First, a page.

The Quiet American

by Graham Greene

The Quiet American is one of those books that I would never have picked up on my own volition, but which, when I finally did read, made me wonder why I never did so in the first place. (It was a book club read, so thank you, book club!) It was calm but intense, subtle but loud in its message. And it’s a classic; can anyone go wrong with a classic?

Set in Vietnam during the French-Indochina wars in the 1940s, the titular character in The Quiet American is Alden Pyle, a young undercover agent from the US. Pyle, an idealist, meets Thomas Fowler, a jaded British correspondent in his fifties who’s been covering the war in Vietnam for a couple of years. When Fowler and Pyle first meet, Pyle’s seemingly out-of-place enthusiasm strikes Fowler, and the latter feels it was incumbent upon himself to keep an eye out for Pyle. However, when Pyle lays eyes on Phuong, Fowler’s twenty-year-old Vietnamese lover, he is smitten. Pyle does not conceal his feelings for Phuong, and Fowler, knowing he is unable to marry Phuong because his wife would not give him a divorce, can only grumble and resent.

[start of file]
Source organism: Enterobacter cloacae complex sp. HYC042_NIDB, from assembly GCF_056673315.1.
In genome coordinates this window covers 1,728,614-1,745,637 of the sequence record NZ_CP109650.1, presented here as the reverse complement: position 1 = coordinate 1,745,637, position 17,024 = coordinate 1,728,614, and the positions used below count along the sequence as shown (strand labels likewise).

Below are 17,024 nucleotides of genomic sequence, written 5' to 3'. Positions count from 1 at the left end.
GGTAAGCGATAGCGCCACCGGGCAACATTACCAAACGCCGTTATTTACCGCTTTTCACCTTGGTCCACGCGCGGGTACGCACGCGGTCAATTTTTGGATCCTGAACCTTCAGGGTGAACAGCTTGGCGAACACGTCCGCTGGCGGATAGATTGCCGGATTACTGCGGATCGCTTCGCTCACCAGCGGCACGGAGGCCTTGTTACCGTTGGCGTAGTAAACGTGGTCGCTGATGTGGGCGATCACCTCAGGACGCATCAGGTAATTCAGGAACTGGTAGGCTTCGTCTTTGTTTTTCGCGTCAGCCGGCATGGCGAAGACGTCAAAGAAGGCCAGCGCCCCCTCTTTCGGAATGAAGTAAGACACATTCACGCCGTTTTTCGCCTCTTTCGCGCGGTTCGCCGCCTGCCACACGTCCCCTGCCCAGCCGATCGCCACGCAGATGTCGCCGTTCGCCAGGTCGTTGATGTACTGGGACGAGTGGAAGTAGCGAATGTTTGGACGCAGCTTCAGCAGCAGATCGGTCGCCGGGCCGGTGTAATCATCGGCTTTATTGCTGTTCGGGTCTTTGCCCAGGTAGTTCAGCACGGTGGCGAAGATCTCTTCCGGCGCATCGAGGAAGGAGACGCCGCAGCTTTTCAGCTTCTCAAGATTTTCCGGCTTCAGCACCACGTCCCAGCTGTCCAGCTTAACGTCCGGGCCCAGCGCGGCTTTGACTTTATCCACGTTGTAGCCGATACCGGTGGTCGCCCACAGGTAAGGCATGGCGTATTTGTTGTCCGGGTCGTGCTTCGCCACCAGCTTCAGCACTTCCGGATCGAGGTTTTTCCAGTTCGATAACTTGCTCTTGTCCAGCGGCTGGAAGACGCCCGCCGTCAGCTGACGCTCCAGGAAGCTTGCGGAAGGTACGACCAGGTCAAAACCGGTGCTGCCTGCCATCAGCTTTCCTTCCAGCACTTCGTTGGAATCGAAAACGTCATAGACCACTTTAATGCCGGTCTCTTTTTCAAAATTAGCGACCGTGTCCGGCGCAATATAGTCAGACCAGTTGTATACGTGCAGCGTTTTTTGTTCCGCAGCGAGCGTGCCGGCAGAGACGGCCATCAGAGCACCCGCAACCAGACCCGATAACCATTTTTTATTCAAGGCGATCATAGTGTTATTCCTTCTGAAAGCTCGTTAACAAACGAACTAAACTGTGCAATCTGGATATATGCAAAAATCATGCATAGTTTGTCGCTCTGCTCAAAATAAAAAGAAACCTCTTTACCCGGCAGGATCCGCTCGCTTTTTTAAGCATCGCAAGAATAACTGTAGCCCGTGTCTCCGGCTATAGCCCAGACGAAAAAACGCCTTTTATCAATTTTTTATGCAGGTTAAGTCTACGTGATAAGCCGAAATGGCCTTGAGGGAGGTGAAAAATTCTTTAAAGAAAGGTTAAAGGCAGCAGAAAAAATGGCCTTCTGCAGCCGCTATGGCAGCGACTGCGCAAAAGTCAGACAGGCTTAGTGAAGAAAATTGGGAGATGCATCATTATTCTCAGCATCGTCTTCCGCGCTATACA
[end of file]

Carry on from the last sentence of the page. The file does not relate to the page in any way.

by W.G. Sebald

One of my good friends introduced me to Austerlitz back in June. We were discussing which book we’d be interested in buddy-reading (read-along) next and he suggested this. He said it was about memory, and identity. As soon as we both had copies, we dived right into it.

Austerlitz is the name of the main character – full name Jacques Austerlitz – whose story is told to an unnamed narrator. The latter meets Austerlitz at the Antwerp Train Station, a total stranger, who then begins to narrate the story of his life – the fragments of it that he could remember. Austerlitz speaks of his childhood, of life as an adopted child of a minister and his wife, of answering to no other name than “Elias” until he goes to school and learns of his true identity, of his ongoing quest to find and reclaim his past and true self.


Reading List 2015: October

All I can offer by way of an excuse for this belated beginning-of-month post is... lack of inspiration. I wish I could say that "real life" got in the way but that is the most used and over-abused excuse in the world (because it wouldn't be real life if it didn't get in the way, huh?). But anyway, here I am, finally getting in the mood to write this down, and so here we go.